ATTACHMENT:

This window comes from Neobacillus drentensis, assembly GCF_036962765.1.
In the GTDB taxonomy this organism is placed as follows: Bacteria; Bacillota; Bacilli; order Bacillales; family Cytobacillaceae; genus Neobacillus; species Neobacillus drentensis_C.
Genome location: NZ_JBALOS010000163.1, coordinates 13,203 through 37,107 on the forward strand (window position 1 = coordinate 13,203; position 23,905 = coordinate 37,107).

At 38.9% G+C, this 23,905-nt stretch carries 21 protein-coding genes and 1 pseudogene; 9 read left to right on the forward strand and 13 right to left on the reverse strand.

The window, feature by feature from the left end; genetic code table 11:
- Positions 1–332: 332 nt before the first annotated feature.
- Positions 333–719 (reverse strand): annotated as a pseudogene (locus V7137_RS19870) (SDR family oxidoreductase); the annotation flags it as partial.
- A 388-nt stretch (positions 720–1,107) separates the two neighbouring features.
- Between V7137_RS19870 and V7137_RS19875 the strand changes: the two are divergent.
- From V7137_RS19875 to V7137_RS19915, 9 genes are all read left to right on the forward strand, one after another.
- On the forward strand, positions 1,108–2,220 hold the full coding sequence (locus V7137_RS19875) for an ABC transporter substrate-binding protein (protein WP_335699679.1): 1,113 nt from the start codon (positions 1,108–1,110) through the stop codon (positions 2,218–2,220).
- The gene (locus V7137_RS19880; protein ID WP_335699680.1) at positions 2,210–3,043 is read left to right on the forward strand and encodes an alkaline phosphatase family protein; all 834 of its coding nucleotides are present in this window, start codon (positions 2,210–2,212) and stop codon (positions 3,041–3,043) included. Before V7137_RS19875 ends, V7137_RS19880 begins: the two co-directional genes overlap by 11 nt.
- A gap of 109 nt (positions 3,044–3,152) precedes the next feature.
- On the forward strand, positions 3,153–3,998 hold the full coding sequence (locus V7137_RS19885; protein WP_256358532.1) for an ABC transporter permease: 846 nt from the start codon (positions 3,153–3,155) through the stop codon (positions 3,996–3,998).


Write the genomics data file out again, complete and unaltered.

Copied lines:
This window comes from Neobacillus drentensis, assembly GCF_036962765.1.
In the GTDB taxonomy this organism is placed as follows: Bacteria; Bacillota; Bacilli; order Bacillales; family Cytobacillaceae; genus Neobacillus; species Neobacillus drentensis_C.
Genome location: NZ_JBALOS010000163.1, coordinates 13,203 through 37,107 on the forward strand (window position 1 = coordinate 13,203; position 23,905 = coordinate 37,107).

At 38.9% G+C, this 23,905-nt stretch carries 21 protein-coding genes and 1 pseudogene; 9 read left to right on the forward strand and 13 right to left on the reverse strand.

The window, feature by feature from the left end; genetic code table 11:
- Positions 1–332: 332 nt before the first annotated feature.
- Positions 333–719 (reverse strand): annotated as a pseudogene (locus V7137_RS19870) (SDR family oxidoreductase); the annotation flags it as partial.
- A 388-nt stretch (positions 720–1,107) separates the two neighbouring features.
- Between V7137_RS19870 and V7137_RS19875 the strand changes: the two are divergent.
- From V7137_RS19875 to V7137_RS19915, 9 genes are all read left to right on the forward strand, one after another.
- On the forward strand, positions 1,108–2,220 hold the full coding sequence (locus V7137_RS19875) for an ABC transporter substrate-binding protein (protein WP_335699679.1): 1,113 nt from the start codon (positions 1,108–1,110) through the stop codon (positions 2,218–2,220).
- The gene (locus V7137_RS19880; protein ID WP_335699680.1) at positions 2,210–3,043 is read left to right on the forward strand and encodes an alkaline phosphatase family protein; all 834 of its coding nucleotides are present in this window, start codon (positions 2,210–2,212) and stop codon (positions 3,041–3,043) included. Before V7137_RS19875 ends, V7137_RS19880 begins: the two co-directional genes overlap by 11 nt.
- A gap of 109 nt (positions 3,044–3,152) precedes the next feature.
- On the forward strand, positions 3,153–3,998 hold the full coding sequence (locus V7137_RS19885; protein WP_256358532.1) for an ABC transporter permease: 846 nt from the start codon (positions 3,153–3,155) through the stop codon (positions 3,996–3,998).